Floating Discoveries: University Researchers Find Results in Zero Gravity

Credit: NASA

WASHINGTON (NASA PR) — A test tube drifting in midair and a computer tablet slowly turning are fun moments for the scientists who experience brief periods of weightlessness during parabolic flights. However, the science that’s taking place is no joke. NASA’s Flight Opportunities program makes it possible for U.S. researchers to take experiments out of their laboratories and into zero gravity for some for serious research with a bit of levity.

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Spaceflight Changes Your Brain Pathways

The International Space Station as it appears in 2018. Zarya is visible at the center of the complex, identifiable by its partially retracted solar arrays. (Credit: NASA)

by Alisson Clark
University of Florida

GAINESVILLE, Fla. (University of Florida PR) — Brain scans of astronauts before and after spaceflight show changes to their white matter in areas that control movement and process sensory information, a University of Florida study shows.

The deterioration was the same type you’d expect to see with aging, but happened over a much shorter period of time. The findings could help explain why some astronauts have balance and coordination problems after returning to Earth, said Rachael Seidler, a professor with UF’s College of Health and Human Performance.

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New Shepard to fly 9 NASA-sponsored Payloads to Space on NS-10

Blue Origin’s New Shepard rocket lifted off July 18 carrying five NASA-supported technologies to flight test in space.

VAN HORN, Texas (Blue Origin PR) — Blue Origin’s next New Shepard mission (NS-10) is currently targeting liftoff tomorrow at 8:30 am CST / 14:30 UTC. This will be the 10th New Shepard mission and is dedicated to bringing nine NASA-sponsored research and technology payloads into space through NASA’s Flight Opportunities program.
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NASA Small Satellite Promises Big Discoveries

Dr. Reyhan Baktur, a co-investigator from Utah State University, poses with a glass component of UF-Radsat’s solar array. (Credit: Utah State University)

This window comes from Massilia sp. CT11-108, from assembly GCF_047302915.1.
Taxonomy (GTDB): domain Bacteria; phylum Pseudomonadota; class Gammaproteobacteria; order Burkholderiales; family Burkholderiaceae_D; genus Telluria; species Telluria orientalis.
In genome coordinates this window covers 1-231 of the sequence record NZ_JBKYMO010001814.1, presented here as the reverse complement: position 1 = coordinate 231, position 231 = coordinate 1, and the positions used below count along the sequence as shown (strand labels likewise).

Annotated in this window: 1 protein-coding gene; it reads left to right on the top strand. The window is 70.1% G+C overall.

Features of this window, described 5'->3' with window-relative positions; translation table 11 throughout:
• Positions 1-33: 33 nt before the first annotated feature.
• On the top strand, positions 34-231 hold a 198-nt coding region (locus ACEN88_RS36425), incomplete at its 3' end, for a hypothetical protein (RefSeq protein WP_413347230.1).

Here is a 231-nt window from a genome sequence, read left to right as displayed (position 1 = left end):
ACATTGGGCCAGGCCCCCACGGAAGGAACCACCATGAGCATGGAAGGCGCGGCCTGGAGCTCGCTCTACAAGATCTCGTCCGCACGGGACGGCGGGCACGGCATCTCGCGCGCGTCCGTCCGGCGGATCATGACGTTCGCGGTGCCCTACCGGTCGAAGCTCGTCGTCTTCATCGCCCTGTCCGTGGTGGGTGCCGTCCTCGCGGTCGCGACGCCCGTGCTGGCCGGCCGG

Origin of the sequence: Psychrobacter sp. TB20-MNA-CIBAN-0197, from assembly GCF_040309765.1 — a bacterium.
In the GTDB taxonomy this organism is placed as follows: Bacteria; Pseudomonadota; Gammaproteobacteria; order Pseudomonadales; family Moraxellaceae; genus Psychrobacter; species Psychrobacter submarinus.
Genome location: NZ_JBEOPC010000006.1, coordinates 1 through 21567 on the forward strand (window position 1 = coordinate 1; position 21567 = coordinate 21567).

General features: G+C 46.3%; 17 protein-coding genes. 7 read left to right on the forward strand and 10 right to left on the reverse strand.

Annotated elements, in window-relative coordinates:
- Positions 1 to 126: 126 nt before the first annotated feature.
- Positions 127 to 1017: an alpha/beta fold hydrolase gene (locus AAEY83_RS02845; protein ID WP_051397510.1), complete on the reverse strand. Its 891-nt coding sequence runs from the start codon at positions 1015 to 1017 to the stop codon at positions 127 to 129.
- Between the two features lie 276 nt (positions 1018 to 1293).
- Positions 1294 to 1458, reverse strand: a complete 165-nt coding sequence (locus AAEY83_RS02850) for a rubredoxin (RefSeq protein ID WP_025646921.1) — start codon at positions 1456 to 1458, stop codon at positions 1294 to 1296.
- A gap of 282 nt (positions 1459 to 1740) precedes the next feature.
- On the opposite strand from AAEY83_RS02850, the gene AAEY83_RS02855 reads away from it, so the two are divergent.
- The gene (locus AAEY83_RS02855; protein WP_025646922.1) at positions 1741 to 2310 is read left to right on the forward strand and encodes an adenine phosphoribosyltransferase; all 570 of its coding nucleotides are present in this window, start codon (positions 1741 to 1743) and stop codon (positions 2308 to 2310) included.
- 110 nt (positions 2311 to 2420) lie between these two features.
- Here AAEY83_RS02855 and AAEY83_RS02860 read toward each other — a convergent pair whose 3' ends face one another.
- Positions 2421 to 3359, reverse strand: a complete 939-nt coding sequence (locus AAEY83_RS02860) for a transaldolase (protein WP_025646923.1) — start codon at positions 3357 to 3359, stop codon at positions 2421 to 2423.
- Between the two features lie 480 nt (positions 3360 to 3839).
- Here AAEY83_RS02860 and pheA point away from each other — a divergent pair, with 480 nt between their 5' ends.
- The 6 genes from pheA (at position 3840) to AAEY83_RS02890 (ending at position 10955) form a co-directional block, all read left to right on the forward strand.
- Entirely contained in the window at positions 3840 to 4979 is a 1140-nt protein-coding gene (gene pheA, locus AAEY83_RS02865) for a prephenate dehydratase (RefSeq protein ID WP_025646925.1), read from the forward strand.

GREENBELT, Md. (NASA PR) — Small satellites provide a cheap, responsive alternative to larger, more expensive satellites. As demand grows, engineers must adapt these “nanosatellites” to provide greater data returns. NASA, in collaboration with educational partners, targets 2021 for the launch of an innovative CubeSat that addresses these challenges.

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University Research Teams Validate Payload Performance on ZERO-G Parabolic Flights

University of Florida students work on revolutionary approach for efficient microgravity transfer line chilldown experiment. (Credit: NASA)

EDWARDS, Calif. (NASA PR) — Several payload proposals selected from NASA’s Research Announcement: Space Technology Research, Development, Demonstration, and Infusion (REDDI) 2016 solicitation flew as part of a Zero Gravity Corporation (ZERO-G) parabolic flight campaign during two weeks in March 2017.

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ZERO-G Research Flights Advance Technology for Future Deep-Space Missions


ORLANDO, Fla,
April 6, 2017 (Zero-G PR) – As part of NASA’s Flight Opportunities Program, Zero Gravity Corporation (ZERO-G®) recently worked with research groups from University of Florida, Carthage College and University of Maryland to validate technology designed to further humanity’s reach into space. A collection of flights on G-FORCE ONE, ZERO-G’s specially modified Boeing 727, gave researchers the chance to run experiments and test innovative systems in the only FAA-approved, manned microgravity lab on Earth.